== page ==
# There is a city that can be represented as a square grid with corner points in (0,0)(0,0) and (106,106)(106,106).

## Inconvenient Pairs solution codeforces

There is a city that can be represented as a square grid with corner points in (0,0)(0,0) and (106,106)(106,106).

The city has nn vertical and mm horizontal streets that goes across the whole city, i. e. the ii-th vertical streets goes from (xi,0)(xi,0) to (xi,106)(xi,106) and the jj-th horizontal street goes from (0,yj)(0,yj) to (106,yj)(106,yj).

All streets are bidirectional. Borders of the city are streets as well.

There are kk persons staying on the streets: the pp-th person at point (xp,yp)(xp,yp) (so either xpxp equal to some xixi or ypyp equal to some yjyj, or both).

Let’s say that a pair of persons form an inconvenient pair if the shortest path from one person to another going only by streets is strictly greater than the Manhattan distance between them.

Calculate the number of inconvenient pairs of persons (pairs (x,y)(x,y) and (y,x)(y,x) are the same pair).

Let’s recall that Manhattan distance between points (x1,y1)(x1,y1) and (x2,y2)(x2,y2) is |x1−x2|+|y1−y2||x1−x2|+|y1−y2|.Input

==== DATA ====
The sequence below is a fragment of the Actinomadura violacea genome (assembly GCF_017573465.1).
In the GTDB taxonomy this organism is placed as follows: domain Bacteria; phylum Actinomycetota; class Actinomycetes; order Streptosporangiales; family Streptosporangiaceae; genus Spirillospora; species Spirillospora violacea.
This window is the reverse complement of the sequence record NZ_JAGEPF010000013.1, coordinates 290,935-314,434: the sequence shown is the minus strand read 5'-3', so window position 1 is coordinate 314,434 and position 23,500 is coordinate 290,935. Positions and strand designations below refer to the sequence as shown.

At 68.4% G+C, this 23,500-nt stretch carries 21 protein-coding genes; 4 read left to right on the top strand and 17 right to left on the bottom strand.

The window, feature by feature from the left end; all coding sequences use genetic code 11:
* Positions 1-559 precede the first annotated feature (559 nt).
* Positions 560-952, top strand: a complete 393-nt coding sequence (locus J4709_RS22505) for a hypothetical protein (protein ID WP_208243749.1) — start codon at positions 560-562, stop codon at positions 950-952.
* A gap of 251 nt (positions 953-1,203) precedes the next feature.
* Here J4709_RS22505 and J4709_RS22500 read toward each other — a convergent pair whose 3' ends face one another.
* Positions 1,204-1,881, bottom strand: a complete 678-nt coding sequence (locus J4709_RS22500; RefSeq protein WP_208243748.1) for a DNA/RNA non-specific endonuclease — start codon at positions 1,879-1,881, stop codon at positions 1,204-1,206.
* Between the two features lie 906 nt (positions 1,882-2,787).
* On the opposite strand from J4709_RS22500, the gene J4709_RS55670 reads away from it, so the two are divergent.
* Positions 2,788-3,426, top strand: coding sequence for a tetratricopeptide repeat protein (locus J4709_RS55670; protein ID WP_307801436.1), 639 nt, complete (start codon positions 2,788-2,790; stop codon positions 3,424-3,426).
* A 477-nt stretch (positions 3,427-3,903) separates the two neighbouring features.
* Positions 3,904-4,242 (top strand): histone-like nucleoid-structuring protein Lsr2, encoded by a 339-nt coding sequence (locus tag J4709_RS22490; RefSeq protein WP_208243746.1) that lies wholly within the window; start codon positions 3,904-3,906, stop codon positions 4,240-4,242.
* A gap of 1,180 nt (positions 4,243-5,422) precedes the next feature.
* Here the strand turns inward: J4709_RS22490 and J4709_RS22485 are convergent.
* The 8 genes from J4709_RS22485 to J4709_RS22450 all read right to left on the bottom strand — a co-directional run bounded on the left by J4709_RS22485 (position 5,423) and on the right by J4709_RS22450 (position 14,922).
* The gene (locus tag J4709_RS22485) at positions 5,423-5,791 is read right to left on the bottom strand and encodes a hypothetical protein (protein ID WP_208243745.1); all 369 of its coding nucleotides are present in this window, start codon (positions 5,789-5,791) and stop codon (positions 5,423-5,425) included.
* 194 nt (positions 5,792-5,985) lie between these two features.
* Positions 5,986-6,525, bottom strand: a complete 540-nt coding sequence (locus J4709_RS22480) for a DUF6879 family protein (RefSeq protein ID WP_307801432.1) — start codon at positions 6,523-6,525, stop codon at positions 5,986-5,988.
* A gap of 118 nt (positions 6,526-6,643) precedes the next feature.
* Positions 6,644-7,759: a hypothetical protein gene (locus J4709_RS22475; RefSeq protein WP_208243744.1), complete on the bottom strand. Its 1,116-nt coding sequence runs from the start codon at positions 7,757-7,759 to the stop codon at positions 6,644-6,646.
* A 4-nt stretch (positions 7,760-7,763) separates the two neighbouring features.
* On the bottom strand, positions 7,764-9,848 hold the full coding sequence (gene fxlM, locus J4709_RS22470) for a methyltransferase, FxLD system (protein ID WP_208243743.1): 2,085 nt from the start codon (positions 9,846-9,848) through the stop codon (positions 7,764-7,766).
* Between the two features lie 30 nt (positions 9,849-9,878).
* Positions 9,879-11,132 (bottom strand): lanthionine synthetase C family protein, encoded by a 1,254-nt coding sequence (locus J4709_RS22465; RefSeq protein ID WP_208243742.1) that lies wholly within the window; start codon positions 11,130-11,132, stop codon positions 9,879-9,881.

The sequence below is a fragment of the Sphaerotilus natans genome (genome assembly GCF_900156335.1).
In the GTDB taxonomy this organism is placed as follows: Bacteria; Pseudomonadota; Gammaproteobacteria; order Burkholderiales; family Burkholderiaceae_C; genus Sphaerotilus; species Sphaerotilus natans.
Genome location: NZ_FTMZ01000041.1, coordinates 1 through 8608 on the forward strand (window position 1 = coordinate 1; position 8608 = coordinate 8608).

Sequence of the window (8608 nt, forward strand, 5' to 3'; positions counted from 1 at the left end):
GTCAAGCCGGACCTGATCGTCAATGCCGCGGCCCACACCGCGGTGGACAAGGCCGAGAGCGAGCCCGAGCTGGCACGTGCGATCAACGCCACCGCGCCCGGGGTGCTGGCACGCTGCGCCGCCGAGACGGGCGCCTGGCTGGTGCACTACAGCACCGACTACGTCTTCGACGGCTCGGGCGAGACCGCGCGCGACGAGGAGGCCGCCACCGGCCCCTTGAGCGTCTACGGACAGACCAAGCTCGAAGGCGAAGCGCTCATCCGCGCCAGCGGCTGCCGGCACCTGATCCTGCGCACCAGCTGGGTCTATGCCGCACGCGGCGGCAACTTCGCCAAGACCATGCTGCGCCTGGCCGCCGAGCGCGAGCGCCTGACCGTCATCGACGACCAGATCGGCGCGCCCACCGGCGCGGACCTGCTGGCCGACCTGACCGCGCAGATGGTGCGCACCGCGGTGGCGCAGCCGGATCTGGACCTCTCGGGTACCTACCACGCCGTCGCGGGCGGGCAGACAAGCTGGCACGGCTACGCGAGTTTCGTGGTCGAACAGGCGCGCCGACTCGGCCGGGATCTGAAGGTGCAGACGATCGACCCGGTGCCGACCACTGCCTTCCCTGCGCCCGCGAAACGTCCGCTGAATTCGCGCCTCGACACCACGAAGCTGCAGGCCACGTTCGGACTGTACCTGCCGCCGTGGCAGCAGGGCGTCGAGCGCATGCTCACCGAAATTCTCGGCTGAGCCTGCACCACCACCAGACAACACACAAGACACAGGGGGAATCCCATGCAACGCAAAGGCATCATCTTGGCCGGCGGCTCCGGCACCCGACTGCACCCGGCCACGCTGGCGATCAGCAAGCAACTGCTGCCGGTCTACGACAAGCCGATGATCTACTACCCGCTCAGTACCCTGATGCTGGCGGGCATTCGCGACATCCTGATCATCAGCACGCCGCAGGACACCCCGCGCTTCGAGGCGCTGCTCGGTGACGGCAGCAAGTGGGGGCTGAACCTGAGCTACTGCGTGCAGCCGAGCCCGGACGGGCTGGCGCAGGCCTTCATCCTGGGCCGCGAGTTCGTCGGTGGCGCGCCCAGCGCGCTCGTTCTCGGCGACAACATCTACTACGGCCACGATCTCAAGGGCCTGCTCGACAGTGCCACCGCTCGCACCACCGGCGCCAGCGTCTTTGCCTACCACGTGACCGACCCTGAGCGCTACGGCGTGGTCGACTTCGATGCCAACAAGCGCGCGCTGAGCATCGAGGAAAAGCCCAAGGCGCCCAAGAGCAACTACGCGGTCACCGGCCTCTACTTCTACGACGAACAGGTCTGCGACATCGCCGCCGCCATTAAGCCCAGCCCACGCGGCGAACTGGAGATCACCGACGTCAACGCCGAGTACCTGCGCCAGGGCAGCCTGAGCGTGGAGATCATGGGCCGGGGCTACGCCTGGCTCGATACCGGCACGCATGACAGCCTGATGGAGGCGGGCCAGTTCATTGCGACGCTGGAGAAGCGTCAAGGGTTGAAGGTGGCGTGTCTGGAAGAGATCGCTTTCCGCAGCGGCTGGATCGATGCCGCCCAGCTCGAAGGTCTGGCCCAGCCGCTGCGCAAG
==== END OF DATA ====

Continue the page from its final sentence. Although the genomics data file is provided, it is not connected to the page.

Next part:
The first line contains a single integer tt (1≤t≤10001≤t≤1000) — the number of test cases.

The first line of each test case contains three integers nn, mm and kk (2≤n,m≤2⋅1052≤n,m≤2⋅105; 2≤k≤3⋅1052≤k≤3⋅105) — the number of vertical and horizontal streets and the number of persons.

The second line of each test case contains nn integers x1,x2,…,xnx1,x2,…,xn (0=x1<x2<⋯<xn−1<xn=1060=x1<x2<⋯<xn−1<xn=106) — the xx-coordinates of vertical streets.

The third line contains mm integers y1,y2,…,ymy1,y2,…,ym (0=y1<y2<⋯<ym−1<ym=1060=y1<y2<⋯<ym−1<ym=106) — the yy-coordinates of horizontal streets.

Next kk lines contains description of people. The pp-th line contains two integers xpxp and ypyp (0≤xp,yp≤1060≤xp,yp≤106; xp∈{x1,…,xn}xp∈{x1,…,xn} or yp∈{y1,…,ym}yp∈{y1,…,ym}) — the coordinates of the pp-th person. All points are distinct.

It guaranteed that sum of nn doesn’t exceed 2⋅1052⋅105, sum of mm doesn’t exceed 2⋅1052⋅105 and sum of kk doesn’t exceed 3⋅1053⋅105.Output

For each test case, print the number of inconvenient pairs.ExampleinputCopy

```2
2 2 4
0 1000000
0 1000000
1 0
1000000 1
999999 1000000
0 999999
5 4 9
0 1 2 6 1000000
0 4 8 1000000
4 4
2 5
2 2
6 3
1000000 1
3 8
5 8
8 8
6 8
```

outputCopy

```2
5
```

Note

The second test case is pictured below: For example, points 33 and 44 form an inconvenient pair, since the shortest path between them (shown red and equal to 77) is greater than its Manhattan distance (equal to 55).

Points 33 and 55 also form an inconvenient pair: the shortest path equal to 10000011000001 (shown green) is greater than the Manhattan distance equal to 999999999999.

But points 55 and 99 don’t form an inconvenient pair, since the shortest path (shown purple) is equal to its Manhattan distance.